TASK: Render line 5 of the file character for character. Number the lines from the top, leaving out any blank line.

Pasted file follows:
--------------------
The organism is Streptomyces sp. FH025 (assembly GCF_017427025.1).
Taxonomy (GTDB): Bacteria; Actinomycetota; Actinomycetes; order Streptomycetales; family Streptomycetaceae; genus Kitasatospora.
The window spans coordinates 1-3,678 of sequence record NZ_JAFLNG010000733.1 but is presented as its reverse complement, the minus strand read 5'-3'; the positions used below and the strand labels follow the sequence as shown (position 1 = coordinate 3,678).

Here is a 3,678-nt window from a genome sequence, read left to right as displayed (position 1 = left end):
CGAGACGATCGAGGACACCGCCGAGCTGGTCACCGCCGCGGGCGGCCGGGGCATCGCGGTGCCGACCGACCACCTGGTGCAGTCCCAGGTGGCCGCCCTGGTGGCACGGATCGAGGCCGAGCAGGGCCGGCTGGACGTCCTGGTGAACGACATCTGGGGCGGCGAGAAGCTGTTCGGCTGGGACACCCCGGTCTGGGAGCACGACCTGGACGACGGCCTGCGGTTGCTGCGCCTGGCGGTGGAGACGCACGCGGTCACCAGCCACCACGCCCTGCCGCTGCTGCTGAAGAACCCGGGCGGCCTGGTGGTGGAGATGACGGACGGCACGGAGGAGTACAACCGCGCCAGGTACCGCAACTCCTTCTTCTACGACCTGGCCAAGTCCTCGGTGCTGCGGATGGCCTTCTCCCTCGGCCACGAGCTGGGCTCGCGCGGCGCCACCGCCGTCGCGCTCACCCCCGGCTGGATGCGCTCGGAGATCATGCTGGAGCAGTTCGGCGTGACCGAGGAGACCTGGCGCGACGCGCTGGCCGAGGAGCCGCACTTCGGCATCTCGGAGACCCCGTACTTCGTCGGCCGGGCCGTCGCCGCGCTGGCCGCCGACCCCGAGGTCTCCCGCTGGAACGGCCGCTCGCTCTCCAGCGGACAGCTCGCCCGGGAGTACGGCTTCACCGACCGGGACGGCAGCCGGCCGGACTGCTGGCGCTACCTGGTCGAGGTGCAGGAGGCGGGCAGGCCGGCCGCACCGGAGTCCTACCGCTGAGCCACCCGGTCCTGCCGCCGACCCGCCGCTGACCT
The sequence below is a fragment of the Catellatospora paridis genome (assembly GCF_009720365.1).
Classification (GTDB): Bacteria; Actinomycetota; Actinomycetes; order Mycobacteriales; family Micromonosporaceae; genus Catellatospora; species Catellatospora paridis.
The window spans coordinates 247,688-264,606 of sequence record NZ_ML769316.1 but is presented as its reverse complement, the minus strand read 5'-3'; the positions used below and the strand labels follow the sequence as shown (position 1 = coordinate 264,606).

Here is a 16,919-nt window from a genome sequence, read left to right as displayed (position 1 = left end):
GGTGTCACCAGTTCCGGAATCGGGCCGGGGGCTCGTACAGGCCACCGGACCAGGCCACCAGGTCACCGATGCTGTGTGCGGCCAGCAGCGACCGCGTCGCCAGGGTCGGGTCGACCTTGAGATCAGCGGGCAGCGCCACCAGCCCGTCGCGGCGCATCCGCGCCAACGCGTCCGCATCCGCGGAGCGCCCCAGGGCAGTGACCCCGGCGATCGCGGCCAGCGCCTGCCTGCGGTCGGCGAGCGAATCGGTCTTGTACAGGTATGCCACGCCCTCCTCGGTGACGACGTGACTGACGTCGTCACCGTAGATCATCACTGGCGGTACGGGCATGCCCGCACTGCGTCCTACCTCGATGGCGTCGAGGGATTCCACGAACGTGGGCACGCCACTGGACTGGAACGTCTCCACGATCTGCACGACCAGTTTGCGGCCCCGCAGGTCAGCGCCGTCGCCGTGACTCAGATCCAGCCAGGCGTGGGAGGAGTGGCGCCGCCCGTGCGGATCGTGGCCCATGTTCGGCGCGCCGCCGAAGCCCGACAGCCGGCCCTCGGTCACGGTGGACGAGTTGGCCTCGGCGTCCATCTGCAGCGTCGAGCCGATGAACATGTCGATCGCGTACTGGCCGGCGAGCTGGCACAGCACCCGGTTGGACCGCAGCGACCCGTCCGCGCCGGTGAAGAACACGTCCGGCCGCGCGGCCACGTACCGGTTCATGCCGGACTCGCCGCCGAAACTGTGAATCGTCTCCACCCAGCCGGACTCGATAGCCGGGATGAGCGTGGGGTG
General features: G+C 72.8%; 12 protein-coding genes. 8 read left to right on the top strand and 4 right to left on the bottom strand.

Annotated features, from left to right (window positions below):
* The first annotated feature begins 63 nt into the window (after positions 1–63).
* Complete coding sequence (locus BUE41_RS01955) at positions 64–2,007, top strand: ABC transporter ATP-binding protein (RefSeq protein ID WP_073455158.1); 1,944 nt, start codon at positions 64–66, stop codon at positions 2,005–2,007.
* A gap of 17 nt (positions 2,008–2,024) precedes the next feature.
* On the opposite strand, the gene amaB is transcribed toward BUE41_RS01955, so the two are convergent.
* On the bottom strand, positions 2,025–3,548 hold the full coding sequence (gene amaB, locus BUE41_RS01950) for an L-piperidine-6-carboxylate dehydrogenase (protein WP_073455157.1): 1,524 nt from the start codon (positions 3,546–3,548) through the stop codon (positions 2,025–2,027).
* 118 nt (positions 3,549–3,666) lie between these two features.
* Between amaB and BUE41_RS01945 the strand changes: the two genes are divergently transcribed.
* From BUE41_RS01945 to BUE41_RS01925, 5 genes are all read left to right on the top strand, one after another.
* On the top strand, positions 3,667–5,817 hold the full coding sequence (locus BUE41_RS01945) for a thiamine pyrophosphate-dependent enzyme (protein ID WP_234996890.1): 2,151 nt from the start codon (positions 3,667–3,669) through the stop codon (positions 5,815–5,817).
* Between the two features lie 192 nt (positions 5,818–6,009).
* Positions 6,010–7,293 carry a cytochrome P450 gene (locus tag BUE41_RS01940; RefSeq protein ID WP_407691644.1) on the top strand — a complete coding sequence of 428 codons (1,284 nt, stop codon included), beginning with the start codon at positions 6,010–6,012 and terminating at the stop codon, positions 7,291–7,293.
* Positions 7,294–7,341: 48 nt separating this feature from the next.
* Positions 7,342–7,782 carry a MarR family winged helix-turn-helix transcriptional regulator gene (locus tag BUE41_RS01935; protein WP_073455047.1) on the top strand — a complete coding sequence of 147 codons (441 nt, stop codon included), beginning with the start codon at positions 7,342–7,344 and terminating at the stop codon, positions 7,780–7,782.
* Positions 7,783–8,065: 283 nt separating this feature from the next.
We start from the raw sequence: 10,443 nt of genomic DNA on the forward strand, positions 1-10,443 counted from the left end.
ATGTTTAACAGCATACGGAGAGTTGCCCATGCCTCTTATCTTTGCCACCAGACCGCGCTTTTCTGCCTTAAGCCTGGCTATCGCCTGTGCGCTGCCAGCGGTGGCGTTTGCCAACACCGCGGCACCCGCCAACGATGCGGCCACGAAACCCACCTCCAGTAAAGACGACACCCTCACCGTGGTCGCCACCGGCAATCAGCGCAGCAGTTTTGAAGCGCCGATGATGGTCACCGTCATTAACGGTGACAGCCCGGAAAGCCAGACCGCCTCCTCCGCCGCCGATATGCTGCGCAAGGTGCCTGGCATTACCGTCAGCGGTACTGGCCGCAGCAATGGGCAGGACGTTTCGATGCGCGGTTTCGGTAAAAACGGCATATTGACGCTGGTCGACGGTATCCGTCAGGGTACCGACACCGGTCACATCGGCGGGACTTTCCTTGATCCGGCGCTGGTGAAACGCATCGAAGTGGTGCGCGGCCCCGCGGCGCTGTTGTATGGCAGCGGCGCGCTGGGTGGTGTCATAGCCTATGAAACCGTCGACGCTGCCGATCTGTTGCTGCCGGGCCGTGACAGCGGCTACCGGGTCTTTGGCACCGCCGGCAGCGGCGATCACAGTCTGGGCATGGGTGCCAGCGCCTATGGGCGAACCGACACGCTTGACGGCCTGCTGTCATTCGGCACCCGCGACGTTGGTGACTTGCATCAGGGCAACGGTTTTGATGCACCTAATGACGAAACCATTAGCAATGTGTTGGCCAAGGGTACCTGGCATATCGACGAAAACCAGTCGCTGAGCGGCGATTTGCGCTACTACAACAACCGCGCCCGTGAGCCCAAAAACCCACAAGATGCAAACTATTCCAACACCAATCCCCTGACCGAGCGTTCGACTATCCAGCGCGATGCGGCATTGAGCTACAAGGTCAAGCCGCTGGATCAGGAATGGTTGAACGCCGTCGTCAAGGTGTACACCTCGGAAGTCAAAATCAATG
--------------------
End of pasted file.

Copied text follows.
CGAGACGATCGAGGACACCGCCGAGCTGGTCACCGCCGCGGGCGGCCGGGGCATCGCGGTGCCGACCGACCACCTGGTGCAGTCCCAGGTGGCCGCCCTGGTGGCACGGATCGAGGCCGAGCAGGGCCGGCTGGACGTCCTGGTGAACGACATCTGGGGCGGCGAGAAGCTGTTCGGCTGGGACACCCCGGTCTGGGAGCACGACCTGGACGACGGCCTGCGGTTGCTGCGCCTGGCGGTGGAGACGCACGCGGTCACCAGCCACCACGCCCTGCCGCTGCTGCTGAAGAACCCGGGCGGCCTGGTGGTGGAGATGACGGACGGCACGGAGGAGTACAACCGCGCCAGGTACCGCAACTCCTTCTTCTACGACCTGGCCAAGTCCTCGGTGCTGCGGATGGCCTTCTCCCTCGGCCACGAGCTGGGCTCGCGCGGCGCCACCGCCGTCGCGCTCACCCCCGGCTGGATGCGCTCGGAGATCATGCTGGAGCAGTTCGGCGTGACCGAGGAGACCTGGCGCGACGCGCTGGCCGAGGAGCCGCACTTCGGCATCTCGGAGACCCCGTACTTCGTCGGCCGGGCCGTCGCCGCGCTGGCCGCCGACCCCGAGGTCTCCCGCTGGAACGGCCGCTCGCTCTCCAGCGGACAGCTCGCCCGGGAGTACGGCTTCACCGACCGGGACGGCAGCCGGCCGGACTGCTGGCGCTACCTGGTCGAGGTGCAGGAGGCGGGCAGGCCGGCCGCACCGGAGTCCTACCGCTGAGCCACCCGGTCCTGCCGCCGACCCGCCGCTGACCT